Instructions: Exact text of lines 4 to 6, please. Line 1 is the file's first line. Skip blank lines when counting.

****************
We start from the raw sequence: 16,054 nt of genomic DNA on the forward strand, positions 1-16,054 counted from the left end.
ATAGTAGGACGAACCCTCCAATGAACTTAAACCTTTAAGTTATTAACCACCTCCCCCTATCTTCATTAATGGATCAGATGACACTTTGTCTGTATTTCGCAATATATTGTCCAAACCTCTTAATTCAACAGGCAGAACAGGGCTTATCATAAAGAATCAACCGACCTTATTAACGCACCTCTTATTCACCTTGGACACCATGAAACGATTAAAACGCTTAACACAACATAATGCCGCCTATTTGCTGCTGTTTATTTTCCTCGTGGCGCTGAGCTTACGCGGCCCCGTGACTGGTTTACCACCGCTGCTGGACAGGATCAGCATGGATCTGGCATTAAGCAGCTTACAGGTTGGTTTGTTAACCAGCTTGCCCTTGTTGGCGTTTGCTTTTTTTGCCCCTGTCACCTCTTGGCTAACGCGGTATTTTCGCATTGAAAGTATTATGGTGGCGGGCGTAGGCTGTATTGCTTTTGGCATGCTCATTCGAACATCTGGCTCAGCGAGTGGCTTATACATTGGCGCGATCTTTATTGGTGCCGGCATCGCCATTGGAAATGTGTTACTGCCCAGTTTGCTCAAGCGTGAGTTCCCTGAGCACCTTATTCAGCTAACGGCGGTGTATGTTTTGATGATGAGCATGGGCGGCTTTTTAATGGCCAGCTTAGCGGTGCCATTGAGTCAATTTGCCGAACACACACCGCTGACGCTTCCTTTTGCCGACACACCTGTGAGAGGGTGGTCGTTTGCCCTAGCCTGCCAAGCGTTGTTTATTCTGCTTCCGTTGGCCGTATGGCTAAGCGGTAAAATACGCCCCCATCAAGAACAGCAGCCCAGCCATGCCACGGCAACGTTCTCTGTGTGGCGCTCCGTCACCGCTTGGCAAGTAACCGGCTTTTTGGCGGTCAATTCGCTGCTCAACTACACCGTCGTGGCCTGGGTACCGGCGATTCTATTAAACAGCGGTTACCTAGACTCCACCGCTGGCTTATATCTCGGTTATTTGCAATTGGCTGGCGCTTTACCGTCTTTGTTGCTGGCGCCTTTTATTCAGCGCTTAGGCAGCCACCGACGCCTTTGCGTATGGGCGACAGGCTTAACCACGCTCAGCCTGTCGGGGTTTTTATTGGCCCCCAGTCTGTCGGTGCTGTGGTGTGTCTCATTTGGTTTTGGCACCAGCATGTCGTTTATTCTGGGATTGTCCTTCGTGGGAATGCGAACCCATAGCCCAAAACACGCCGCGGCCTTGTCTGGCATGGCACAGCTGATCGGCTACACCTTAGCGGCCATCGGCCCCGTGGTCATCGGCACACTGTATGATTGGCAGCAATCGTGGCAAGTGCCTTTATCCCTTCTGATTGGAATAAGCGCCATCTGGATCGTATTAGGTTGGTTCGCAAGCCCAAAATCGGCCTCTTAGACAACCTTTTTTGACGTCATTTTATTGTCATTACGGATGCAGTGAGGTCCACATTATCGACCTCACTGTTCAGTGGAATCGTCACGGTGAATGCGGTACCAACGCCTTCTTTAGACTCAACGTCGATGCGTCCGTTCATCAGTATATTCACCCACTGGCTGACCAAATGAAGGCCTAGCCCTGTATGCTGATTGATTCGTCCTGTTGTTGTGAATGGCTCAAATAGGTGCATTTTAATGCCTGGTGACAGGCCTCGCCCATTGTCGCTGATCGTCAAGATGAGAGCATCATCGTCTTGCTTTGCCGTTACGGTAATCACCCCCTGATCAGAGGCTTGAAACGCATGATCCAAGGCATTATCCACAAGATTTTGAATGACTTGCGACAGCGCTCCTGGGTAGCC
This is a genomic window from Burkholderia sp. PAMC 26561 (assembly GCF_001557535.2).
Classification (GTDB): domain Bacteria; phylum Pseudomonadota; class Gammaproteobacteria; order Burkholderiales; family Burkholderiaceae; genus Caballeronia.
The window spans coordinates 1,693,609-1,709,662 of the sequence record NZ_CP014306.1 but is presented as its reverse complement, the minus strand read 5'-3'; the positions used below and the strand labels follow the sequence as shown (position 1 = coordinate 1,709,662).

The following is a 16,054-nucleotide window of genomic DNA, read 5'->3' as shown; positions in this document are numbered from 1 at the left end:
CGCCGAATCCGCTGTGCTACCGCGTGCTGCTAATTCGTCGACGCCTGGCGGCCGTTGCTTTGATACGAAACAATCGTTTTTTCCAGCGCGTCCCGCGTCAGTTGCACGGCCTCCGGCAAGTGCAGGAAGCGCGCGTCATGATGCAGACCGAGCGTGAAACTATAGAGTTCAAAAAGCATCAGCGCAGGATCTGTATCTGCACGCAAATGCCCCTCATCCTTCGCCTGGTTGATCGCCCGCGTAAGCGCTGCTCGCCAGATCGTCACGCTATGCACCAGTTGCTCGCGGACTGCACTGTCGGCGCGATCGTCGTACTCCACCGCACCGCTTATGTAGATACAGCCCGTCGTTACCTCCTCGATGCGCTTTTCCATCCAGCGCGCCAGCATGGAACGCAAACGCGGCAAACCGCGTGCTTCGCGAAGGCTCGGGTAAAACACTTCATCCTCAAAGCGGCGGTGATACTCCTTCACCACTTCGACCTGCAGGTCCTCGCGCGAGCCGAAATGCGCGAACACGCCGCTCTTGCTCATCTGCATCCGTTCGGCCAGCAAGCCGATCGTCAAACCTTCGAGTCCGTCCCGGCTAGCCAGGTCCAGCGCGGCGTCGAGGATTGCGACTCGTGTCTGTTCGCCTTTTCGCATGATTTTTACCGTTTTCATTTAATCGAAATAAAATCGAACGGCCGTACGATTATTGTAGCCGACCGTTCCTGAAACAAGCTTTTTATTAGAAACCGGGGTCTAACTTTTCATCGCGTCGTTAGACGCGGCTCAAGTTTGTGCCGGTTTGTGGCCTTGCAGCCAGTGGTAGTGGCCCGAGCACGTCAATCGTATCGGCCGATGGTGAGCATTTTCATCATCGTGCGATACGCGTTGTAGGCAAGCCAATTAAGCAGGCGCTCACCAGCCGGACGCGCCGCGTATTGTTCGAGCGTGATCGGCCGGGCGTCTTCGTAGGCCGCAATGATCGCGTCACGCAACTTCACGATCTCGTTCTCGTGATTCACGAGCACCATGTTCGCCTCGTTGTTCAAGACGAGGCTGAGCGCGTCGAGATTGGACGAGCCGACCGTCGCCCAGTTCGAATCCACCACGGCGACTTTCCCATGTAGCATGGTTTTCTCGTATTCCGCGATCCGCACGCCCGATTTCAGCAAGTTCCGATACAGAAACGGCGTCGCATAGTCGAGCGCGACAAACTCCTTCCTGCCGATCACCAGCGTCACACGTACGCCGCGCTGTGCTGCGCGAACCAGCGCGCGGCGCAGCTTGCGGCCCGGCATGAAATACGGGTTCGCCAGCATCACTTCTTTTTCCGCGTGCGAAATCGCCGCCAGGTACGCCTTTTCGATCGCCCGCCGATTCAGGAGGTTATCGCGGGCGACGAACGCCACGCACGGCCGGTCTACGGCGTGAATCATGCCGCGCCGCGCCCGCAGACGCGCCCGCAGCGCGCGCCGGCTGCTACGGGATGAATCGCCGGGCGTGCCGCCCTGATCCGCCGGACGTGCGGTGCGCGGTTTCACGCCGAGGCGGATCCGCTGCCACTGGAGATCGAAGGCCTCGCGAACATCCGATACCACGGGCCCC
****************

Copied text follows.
Classification (GTDB): domain Bacteria; phylum Pseudomonadota; class Gammaproteobacteria; order Burkholderiales; family Burkholderiaceae; genus Caballeronia.
The window spans coordinates 1,693,609-1,709,662 of the sequence record NZ_CP014306.1 but is presented as its reverse complement, the minus strand read 5'-3'; the positions used below and the strand labels follow the sequence as shown (position 1 = coordinate 1,709,662).

The following is a 16,054-nucleotide window of genomic DNA, read 5'->3' as shown; positions in this document are numbered from 1 at the left end: